Rather, that’s just a part of being a professional and taking pride in your work. Nobody goes to a doctor and says “I can’t afford all this extra hygiene stuff; let’s skip the sterile environment, masks, and hand-washing so I can get this operation done less expensively.” No principled surgeon would consider such an offer. But software developers make these same tradeoffs every day. Nobody’s life is on the line when we deliver crappy code, we might argue, but even that isn’t necessarily the case. Buggy software does in fact kill people. As professional software developers, we need to take responsibility for what we deliver, as we deliver it, and not beg for permission to do our jobs correctly instead of shoddily.
Setting realistic expectations is key. If you’re delivering quality software on a consistent basis to your customers, which you’re taking the necessary care to maintain as you go, you’ll never need to ask for permission to stop delivering value so that you can clean up your mess. Creating a deeper and deeper technical debt hole as you go, without communicating this to your customers, is also disingenuous. Imagine if your home builder built your house as quickly as possible, but chose to do so by never actually laying a foundation, so when the house is done, it starts sinking into the ground. Now you’re left with a sinking house that you need to do something to salvage. Had the builder been up front with you that this might be an issue, you might have been OK with accepting delivery of the completed house a few weeks later. At the very least, if you aren’t going to keep your codebase clean as you go, make sure this isn’t going to come as a shock to your stakeholders. Make sure their expectations are set, and they’re willful participants in the decision.
I think I made the case pretty strongly above for writing quality code as you go. So when does it make sense to do no refactoring at all? There are certainly cases in which low-quality-but-working code is sufficient. Various kinds of throwaway applications fit this bill. You need a customized demo application for a trade show, that you’re never going to use after the show is over? Throwaway code; no need to spend a lot of time trying to ensure it’s of high quality. If you can trade technical debt for speed, it’s probably a good investment (though if you can produce quality code faster than poor quality code, that’s obviously even better from an economic standpoint). There are other times where it just doesn’t make sense to invest significant time in refactoring, but generally these are exceptions to the rule that you leave your code better than you’ve found it with each commit.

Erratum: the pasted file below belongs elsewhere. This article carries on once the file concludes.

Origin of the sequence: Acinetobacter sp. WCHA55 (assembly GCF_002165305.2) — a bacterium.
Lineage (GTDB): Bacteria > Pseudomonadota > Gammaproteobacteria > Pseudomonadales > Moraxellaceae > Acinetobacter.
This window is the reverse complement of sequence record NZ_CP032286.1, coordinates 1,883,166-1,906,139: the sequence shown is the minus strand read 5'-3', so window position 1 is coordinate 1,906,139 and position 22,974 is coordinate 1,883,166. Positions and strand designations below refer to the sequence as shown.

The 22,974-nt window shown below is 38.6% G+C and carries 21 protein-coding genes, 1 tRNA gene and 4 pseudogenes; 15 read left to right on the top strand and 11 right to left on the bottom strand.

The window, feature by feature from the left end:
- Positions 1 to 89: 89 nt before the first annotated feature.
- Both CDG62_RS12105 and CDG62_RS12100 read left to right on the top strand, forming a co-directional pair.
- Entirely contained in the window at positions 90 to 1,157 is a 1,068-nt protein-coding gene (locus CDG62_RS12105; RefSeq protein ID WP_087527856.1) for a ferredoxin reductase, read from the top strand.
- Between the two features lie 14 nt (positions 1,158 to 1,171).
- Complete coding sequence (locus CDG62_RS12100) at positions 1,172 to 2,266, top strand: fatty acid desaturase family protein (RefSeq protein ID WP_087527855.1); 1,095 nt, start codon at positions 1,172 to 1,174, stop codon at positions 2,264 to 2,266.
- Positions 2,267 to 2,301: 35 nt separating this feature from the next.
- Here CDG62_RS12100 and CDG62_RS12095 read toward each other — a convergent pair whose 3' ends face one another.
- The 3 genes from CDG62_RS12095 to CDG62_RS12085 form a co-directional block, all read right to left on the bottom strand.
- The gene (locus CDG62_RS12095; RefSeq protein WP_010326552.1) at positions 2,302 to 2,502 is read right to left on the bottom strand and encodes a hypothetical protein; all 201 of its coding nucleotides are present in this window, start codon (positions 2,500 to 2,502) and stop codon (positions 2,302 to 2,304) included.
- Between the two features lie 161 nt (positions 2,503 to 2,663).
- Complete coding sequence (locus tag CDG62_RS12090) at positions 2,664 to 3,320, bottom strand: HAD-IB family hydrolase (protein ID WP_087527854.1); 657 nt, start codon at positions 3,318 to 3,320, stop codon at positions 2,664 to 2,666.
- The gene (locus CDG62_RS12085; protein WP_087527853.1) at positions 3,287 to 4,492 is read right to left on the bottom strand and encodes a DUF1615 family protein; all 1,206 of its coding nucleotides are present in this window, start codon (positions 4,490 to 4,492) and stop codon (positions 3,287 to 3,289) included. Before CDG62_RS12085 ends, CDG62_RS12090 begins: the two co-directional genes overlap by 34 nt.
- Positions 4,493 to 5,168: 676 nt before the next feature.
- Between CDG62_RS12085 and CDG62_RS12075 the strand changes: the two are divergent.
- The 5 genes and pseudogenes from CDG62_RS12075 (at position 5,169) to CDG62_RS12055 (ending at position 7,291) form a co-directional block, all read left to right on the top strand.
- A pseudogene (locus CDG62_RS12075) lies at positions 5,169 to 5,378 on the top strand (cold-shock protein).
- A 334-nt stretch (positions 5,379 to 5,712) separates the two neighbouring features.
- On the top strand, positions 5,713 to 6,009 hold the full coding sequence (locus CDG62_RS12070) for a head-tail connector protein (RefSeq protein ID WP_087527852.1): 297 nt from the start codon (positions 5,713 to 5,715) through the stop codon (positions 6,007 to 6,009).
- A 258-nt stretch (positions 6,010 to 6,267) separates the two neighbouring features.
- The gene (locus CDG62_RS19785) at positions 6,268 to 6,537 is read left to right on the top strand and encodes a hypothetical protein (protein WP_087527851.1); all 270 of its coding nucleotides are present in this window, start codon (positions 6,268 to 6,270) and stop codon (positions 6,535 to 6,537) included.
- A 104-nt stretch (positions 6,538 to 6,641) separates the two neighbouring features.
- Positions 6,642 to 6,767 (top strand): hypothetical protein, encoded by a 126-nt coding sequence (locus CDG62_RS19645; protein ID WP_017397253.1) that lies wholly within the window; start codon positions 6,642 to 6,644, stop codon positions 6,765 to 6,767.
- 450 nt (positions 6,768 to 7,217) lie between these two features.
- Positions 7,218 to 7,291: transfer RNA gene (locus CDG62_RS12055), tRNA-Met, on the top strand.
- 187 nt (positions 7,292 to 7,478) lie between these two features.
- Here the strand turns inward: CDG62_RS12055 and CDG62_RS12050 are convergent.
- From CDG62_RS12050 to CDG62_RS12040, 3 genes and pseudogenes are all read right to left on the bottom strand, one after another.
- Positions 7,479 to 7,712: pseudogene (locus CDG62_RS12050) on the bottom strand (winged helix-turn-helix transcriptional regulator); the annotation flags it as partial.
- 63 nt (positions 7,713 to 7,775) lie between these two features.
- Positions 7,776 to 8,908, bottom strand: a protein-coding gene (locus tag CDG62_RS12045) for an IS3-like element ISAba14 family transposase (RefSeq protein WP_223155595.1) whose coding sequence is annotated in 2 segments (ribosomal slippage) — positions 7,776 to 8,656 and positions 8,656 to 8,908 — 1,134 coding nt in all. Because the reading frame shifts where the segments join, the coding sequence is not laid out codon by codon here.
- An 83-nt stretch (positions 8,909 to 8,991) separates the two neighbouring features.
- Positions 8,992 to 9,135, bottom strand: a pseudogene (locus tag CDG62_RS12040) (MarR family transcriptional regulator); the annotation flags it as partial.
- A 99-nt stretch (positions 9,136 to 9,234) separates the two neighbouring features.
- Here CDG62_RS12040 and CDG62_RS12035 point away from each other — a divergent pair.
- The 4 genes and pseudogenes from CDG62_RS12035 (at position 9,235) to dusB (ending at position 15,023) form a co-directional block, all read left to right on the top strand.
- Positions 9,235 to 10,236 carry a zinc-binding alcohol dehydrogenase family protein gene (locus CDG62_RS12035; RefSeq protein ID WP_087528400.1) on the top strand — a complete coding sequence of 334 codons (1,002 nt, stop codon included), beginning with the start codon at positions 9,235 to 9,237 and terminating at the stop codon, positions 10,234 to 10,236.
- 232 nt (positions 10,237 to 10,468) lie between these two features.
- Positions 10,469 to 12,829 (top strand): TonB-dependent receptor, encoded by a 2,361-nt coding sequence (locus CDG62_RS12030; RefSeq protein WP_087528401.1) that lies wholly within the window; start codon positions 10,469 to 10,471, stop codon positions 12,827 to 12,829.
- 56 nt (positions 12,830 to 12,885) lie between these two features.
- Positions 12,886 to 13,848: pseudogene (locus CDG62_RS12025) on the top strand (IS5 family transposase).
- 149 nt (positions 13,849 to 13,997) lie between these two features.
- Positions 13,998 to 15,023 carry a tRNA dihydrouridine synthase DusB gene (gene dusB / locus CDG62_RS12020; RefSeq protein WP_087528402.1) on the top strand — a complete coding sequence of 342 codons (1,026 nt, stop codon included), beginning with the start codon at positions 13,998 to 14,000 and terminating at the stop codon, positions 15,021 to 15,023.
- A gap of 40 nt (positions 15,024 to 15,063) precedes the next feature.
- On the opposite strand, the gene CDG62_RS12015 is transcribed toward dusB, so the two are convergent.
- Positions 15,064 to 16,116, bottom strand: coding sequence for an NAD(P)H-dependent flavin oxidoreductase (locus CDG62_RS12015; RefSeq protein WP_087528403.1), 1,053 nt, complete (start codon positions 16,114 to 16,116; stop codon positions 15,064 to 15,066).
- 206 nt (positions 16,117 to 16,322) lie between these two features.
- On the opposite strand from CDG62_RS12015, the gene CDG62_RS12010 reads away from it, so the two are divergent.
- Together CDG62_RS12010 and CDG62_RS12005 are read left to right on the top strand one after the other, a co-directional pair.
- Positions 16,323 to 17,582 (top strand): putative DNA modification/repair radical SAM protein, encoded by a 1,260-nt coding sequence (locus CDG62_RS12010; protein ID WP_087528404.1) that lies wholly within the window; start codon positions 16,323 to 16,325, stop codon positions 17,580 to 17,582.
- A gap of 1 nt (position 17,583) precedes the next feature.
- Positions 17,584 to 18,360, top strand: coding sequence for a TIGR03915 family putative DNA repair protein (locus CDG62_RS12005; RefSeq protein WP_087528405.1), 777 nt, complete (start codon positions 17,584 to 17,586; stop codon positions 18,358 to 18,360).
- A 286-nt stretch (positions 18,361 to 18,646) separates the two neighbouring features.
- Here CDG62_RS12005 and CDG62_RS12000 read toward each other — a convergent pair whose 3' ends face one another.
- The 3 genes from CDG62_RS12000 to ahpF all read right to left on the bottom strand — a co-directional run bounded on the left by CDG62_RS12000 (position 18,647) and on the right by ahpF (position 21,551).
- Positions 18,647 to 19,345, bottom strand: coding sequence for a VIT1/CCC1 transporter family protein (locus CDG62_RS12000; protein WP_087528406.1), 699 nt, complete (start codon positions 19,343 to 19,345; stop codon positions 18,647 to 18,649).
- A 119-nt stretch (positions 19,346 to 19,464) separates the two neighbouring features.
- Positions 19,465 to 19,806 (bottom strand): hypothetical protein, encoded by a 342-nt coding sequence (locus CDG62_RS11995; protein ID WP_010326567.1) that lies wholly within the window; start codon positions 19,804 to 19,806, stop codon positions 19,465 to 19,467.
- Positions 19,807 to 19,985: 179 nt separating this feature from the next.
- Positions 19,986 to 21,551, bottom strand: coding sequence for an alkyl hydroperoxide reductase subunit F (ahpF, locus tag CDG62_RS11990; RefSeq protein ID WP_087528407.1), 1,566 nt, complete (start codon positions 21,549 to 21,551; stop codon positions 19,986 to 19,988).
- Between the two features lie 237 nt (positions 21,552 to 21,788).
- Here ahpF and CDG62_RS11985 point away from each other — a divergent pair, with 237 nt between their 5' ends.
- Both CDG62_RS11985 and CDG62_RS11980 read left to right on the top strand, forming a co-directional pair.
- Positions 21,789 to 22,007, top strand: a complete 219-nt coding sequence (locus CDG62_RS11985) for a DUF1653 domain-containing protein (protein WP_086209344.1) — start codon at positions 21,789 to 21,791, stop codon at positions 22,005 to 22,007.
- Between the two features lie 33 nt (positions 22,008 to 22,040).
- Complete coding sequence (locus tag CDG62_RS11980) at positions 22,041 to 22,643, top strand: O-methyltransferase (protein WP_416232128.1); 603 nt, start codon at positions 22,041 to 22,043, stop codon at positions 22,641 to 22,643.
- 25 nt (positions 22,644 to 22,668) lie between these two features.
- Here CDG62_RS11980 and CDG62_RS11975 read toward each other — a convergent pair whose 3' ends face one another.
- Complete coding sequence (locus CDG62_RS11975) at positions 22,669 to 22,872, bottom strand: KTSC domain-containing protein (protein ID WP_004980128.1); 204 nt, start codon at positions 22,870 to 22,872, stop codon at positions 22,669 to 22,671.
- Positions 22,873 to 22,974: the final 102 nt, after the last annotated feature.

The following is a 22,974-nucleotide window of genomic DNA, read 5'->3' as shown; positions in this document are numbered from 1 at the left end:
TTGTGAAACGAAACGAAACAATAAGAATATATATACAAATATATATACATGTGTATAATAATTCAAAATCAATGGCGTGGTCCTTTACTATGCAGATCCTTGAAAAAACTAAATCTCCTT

How Do You Know What to Refactor
It can certainly help when you’re learning how to write quality code to be able to recognize symptoms in your code that point to quality problems. These are commonly referred to as “bad smells in code” or simply code smells. I spend about half of my Refactoring Fundamentals class categorizing and describing a wide variety of code smells, along with identifying refactoring techniques that are commonly used to address the issues. Sometimes, code smells can be ignored – the technique that’s often a cause for concern is in this case being used appropriately. This, too, is worth knowing and recognizing, and I try to identify these as well in the course.
Once you can recognize and identify code smells, and you know the techniques to apply to correct them, you’ll find that cleaning up code as you go is the only way you’ll want to work. I’ve worked on many different software projects, some rife with technical debt, and some well-designed and clean. The latter are orders of magnitude more enjoyable to work on, although the former can be fun to analyze and improve as an advisor or consultant. If you need to work with your code every day, why shouldn’t you work to ensure it’s clean and something you can be proud of, that you enjoy maintaining and extending? Life is too short to spend it fighting with (or producing) crappy work.
If you want to help yourself or your team become more proficient at building software, I recommend these online courses:
- SOLID Principles of Object Oriented Design
- Refactoring Fundamentals
- Creating N-Tier Applications in C# Part 1
- Creating N-Tier Applications in C# Part 2
You can see my complete catalog of training resources here as well.